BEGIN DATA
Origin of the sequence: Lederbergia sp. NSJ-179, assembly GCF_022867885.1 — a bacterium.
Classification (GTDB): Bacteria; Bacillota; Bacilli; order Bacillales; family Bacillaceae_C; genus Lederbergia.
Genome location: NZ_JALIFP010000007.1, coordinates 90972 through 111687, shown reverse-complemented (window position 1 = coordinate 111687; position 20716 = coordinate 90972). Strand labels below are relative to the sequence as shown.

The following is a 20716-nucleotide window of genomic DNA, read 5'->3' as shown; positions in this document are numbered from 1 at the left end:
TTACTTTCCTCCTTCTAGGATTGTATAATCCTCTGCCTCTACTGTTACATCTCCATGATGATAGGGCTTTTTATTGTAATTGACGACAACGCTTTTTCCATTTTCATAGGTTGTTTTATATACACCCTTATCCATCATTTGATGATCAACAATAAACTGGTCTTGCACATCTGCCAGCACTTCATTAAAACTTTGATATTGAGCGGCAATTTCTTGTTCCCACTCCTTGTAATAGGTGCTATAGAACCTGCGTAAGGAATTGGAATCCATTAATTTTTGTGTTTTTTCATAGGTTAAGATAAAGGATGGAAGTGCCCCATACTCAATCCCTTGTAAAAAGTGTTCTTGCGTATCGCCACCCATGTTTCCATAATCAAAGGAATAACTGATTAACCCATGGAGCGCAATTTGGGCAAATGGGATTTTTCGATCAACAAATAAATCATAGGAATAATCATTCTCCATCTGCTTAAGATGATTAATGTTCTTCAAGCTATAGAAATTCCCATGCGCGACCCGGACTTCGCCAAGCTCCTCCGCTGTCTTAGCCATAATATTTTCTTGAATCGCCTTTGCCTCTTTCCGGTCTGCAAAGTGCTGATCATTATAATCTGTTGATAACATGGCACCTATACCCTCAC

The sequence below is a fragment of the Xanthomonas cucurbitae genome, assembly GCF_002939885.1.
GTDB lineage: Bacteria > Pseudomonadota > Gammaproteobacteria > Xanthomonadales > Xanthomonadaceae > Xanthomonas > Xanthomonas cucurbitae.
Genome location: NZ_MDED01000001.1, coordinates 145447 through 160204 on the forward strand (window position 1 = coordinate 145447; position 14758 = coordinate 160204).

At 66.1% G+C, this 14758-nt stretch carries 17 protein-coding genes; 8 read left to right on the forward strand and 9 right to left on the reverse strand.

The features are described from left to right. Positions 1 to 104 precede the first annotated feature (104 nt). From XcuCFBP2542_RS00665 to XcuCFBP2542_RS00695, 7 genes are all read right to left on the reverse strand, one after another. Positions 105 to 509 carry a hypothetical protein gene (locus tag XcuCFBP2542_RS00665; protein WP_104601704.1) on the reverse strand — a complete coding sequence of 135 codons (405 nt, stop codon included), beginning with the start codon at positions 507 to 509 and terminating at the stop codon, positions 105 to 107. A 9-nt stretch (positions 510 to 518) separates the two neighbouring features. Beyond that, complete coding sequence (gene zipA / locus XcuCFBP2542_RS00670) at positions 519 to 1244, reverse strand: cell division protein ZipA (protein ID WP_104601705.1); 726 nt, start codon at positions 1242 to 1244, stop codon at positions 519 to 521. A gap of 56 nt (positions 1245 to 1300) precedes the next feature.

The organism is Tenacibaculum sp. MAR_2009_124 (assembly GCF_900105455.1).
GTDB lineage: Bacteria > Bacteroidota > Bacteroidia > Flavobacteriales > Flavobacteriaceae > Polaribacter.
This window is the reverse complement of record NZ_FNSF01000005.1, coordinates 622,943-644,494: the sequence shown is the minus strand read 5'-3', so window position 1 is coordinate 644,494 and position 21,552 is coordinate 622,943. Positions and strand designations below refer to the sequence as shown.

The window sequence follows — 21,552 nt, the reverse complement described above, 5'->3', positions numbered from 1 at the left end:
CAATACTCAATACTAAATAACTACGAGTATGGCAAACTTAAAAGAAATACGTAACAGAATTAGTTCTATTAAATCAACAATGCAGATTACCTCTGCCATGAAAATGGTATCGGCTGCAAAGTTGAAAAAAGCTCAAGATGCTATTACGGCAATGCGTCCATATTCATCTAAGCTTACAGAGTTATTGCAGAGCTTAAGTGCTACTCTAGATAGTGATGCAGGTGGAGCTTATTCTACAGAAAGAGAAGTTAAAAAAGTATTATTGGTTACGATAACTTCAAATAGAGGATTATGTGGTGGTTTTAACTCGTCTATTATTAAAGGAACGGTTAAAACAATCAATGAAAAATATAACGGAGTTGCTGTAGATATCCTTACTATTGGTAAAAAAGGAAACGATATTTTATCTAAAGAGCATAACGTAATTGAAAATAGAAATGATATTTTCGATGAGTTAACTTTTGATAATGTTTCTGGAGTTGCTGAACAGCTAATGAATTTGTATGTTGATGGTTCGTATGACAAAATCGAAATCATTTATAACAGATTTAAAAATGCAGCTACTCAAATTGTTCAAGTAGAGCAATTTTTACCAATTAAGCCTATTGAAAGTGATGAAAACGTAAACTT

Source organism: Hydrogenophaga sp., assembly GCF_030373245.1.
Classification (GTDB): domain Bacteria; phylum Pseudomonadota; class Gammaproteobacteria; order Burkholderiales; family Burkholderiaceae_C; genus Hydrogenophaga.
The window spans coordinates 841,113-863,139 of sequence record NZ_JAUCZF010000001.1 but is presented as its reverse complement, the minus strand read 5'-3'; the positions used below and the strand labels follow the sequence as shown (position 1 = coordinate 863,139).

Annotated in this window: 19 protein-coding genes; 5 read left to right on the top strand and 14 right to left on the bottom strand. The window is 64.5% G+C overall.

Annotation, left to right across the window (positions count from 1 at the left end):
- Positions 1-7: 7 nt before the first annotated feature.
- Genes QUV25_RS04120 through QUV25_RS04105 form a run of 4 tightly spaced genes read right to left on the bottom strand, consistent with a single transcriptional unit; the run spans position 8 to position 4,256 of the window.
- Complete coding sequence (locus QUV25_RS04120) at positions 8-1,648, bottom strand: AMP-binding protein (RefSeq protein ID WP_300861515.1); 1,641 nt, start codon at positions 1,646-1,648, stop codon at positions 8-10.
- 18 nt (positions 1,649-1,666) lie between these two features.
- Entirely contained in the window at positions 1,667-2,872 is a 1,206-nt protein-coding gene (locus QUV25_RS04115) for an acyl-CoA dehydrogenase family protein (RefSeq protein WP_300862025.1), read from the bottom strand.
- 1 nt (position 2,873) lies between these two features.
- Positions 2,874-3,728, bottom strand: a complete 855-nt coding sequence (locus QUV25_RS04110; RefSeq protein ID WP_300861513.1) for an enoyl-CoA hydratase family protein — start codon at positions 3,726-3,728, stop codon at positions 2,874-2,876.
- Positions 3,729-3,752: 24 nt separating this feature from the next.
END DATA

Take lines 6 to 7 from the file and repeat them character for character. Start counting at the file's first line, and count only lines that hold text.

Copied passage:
The sequence below is a fragment of the Xanthomonas cucurbitae genome, assembly GCF_002939885.1.
GTDB lineage: Bacteria > Pseudomonadota > Gammaproteobacteria > Xanthomonadales > Xanthomonadaceae > Xanthomonas > Xanthomonas cucurbitae.